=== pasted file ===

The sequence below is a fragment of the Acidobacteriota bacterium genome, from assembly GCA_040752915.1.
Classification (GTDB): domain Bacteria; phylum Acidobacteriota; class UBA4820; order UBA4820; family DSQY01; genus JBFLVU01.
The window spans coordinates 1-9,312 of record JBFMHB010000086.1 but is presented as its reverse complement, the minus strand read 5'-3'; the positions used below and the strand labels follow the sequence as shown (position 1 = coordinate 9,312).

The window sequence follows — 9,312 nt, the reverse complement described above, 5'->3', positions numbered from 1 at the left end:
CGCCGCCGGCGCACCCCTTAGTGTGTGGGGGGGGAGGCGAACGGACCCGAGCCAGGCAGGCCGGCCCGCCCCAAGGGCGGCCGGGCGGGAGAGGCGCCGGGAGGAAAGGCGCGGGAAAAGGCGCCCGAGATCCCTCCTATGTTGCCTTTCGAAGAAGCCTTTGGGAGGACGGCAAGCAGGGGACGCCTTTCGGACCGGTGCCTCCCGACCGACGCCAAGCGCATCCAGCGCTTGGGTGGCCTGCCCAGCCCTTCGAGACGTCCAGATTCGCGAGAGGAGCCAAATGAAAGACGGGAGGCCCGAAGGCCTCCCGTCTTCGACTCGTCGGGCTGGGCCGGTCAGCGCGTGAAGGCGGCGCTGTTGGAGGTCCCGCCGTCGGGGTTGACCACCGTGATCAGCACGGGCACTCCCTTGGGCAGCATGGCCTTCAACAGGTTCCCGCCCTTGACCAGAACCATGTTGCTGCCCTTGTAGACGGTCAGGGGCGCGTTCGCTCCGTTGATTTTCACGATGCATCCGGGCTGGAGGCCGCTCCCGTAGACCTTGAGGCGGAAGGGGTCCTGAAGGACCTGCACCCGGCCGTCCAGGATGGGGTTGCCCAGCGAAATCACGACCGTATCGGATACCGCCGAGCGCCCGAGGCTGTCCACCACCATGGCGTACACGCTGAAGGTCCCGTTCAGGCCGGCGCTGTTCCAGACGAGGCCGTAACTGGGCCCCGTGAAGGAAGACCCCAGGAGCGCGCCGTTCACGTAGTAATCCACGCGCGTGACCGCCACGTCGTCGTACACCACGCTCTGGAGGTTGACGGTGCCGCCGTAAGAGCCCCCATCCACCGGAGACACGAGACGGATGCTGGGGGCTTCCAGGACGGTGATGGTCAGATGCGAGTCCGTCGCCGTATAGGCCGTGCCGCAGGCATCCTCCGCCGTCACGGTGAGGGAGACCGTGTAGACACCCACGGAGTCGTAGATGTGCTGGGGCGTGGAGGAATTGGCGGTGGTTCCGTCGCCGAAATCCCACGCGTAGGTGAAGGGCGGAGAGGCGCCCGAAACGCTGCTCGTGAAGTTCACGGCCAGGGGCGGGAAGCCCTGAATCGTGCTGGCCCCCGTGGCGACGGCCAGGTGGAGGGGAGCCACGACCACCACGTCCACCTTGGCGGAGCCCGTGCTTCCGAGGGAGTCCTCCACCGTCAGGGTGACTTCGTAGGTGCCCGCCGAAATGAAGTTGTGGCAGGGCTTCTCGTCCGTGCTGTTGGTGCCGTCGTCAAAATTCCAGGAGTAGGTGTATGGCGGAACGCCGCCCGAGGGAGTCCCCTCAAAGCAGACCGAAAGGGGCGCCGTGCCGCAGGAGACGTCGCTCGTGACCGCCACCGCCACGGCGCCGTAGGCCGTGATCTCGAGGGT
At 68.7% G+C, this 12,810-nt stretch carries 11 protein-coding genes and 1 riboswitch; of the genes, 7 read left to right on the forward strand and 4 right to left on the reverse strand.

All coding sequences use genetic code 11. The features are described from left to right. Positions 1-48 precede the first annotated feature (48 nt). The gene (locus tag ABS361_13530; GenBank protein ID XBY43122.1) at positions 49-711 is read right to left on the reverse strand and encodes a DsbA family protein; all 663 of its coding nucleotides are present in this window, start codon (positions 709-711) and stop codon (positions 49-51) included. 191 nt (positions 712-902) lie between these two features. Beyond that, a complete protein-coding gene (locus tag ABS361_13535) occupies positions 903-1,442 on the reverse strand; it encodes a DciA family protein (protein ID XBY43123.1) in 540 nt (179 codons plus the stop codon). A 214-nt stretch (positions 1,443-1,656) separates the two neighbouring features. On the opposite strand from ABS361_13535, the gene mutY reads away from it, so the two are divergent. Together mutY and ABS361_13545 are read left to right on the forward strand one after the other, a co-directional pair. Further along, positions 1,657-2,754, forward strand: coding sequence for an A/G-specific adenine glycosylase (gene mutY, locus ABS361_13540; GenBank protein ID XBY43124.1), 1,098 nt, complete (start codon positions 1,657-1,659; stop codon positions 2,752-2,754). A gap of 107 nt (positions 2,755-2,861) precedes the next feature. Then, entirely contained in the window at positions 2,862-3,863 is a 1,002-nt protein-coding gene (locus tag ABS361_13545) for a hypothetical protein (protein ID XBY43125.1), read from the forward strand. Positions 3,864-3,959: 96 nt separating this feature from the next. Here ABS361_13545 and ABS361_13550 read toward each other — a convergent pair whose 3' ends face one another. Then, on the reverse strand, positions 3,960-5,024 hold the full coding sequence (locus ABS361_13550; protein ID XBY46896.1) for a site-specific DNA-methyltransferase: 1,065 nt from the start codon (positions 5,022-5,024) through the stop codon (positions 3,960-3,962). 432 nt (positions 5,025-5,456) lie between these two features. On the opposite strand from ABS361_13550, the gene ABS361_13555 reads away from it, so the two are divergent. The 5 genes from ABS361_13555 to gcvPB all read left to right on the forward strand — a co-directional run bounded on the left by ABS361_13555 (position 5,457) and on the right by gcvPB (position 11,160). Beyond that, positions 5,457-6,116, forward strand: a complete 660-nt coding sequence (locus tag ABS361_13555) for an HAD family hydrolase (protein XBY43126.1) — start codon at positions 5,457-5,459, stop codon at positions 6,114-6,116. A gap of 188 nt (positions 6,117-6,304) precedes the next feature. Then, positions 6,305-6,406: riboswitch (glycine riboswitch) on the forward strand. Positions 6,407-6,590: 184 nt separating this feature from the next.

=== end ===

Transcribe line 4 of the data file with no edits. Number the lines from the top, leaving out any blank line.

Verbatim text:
The window sequence follows — 9,312 nt, the reverse complement described above, 5'->3', positions numbered from 1 at the left end: